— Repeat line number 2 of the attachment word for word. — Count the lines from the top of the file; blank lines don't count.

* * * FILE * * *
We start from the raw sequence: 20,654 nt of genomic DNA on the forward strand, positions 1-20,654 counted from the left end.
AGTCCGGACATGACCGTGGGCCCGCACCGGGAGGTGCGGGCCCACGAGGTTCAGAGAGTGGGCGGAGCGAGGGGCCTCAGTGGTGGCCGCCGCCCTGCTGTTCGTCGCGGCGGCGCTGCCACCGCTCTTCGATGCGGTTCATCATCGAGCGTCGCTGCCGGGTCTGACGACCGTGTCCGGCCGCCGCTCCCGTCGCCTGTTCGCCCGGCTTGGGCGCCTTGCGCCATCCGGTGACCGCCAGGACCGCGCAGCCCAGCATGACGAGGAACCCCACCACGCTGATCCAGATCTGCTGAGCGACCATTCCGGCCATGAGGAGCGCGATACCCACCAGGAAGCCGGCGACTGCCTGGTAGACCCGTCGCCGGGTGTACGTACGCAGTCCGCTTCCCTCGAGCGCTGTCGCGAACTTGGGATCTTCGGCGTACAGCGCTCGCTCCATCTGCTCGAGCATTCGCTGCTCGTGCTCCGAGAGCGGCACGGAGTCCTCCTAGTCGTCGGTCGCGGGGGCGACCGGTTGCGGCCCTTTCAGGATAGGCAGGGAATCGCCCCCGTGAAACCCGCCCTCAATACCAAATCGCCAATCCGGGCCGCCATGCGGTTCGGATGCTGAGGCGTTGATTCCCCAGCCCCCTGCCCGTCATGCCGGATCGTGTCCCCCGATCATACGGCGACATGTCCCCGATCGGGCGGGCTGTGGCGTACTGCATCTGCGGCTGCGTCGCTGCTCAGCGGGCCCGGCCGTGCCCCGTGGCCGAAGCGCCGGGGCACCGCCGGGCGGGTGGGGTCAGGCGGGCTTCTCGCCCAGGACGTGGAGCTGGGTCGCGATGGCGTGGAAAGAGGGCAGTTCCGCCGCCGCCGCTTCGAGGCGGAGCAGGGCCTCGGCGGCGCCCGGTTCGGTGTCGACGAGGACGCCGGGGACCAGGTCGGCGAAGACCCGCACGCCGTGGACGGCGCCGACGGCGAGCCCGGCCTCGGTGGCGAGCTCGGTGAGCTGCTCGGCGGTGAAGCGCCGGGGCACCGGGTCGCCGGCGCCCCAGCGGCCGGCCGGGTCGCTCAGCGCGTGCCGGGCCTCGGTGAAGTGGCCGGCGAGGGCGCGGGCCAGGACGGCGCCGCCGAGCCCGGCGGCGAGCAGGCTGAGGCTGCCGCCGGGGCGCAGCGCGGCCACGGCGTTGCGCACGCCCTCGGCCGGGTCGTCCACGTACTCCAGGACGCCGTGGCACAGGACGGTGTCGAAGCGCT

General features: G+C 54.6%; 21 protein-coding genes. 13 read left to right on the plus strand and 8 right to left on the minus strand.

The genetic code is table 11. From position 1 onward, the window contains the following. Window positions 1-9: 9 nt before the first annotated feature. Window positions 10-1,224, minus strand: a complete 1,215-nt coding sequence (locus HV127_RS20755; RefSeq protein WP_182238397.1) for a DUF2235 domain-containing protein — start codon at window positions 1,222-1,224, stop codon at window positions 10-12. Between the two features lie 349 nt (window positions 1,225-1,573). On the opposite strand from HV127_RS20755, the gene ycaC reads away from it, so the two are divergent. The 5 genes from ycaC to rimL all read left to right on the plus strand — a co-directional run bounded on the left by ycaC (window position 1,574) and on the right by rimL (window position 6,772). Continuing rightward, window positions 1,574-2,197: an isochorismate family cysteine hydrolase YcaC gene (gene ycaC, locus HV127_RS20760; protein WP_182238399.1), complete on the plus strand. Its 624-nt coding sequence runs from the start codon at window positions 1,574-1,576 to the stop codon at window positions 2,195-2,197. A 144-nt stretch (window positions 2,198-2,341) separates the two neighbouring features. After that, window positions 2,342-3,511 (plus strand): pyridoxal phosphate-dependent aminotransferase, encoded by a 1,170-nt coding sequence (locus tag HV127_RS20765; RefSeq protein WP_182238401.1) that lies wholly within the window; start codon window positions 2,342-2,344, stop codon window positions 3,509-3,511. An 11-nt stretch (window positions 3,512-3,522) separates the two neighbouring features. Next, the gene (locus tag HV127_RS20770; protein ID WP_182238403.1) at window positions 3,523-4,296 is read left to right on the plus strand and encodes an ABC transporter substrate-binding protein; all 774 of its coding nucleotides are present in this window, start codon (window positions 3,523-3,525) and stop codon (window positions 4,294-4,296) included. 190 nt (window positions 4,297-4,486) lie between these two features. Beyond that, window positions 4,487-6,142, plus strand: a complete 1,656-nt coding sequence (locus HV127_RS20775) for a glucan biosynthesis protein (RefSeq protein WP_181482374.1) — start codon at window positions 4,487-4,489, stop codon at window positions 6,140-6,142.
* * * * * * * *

AGTCCGGACATGACCGTGGGCCCGCACCGGGAGGTGCGGGCCCACGAGGTTCAGAGAGTGGGCGGAGCGAGGGGCCTCAGTGGTGGCCGCCGCCCTGCTGTTCGTCGCGGCGGCGCTGCCACCGCTCTTCGATGCGGTTCATCATCGAGCGTCGCTGCCGGGTCTGACGACCGTGTCCGGCCGCCGCTCCCGTCGCCTGTTCGCCCGGCTTGGGCGCCTTGCGCCATCCGGTGACCGCCAGGACCGCGCAGCCCAGCATGACGAGGAACCCCACCACGCTGATCCAGATCTGCTGAGCGACCATTCCGGCCATGAGGAGCGCGATACCCACCAGGAAGCCGGCGACTGCCTGGTAGACCCGTCGCCGGGTGTACGTACGCAGTCCGCTTCCCTCGAGCGCTGTCGCGAACTTGGGATCTTCGGCGTACAGCGCTCGCTCCATCTGCTCGAGCATTCGCTGCTCGTGCTCCGAGAGCGGCACGGAGTCCTCCTAGTCGTCGGTCGCGGGGGCGACCGGTTGCGGCCCTTTCAGGATAGGCAGGGAATCGCCCCCGTGAAACCCGCCCTCAATACCAAATCGCCAATCCGGGCCGCCATGCGGTTCGGATGCTGAGGCGTTGATTCCCCAGCCCCCTGCCCGTCATGCCGGATCGTGTCCCCCGATCATACGGCGACATGTCCCCGATCGGGCGGGCTGTGGCGTACTGCATCTGCGGCTGCGTCGCTGCTCAGCGGGCCCGGCCGTGCCCCGTGGCCGAAGCGCCGGGGCACCGCCGGGCGGGTGGGGTCAGGCGGGCTTCTCGCCCAGGACGTGGAGCTGGGTCGCGATGGCGTGGAAAGAGGGCAGTTCCGCCGCCGCCGCTTCGAGGCGGAGCAGGGCCTCGGCGGCGCCCGGTTCGGTGTCGACGAGGACGCCGGGGACCAGGTCGGCGAAGACCCGCACGCCGTGGACGGCGCCGACGGCGAGCCCGGCCTCGGTGGCGAGCTCGGTGAGCTGCTCGGCGGTGAAGCGCCGGGGCACCGGGTCGCCGGCGCCCCAGCGGCCGGCCGGGTCGCTCAGCGCGTGCCGGGCCTCGGTGAAGTGGCCGGCGAGGGCGCGGGCCAGGACGGCGCCGCCGAGCCCGGCGGCGAGCAGGCTGAGGCTGCCGCCGGGGCGCAGCGCGGCCACGGCGTTGCGCACGCCCTCGGCCGGGTCGTCCACGTACTCCAGGACGCCGTGGCACAGGACGGTGTCGAAGCGCT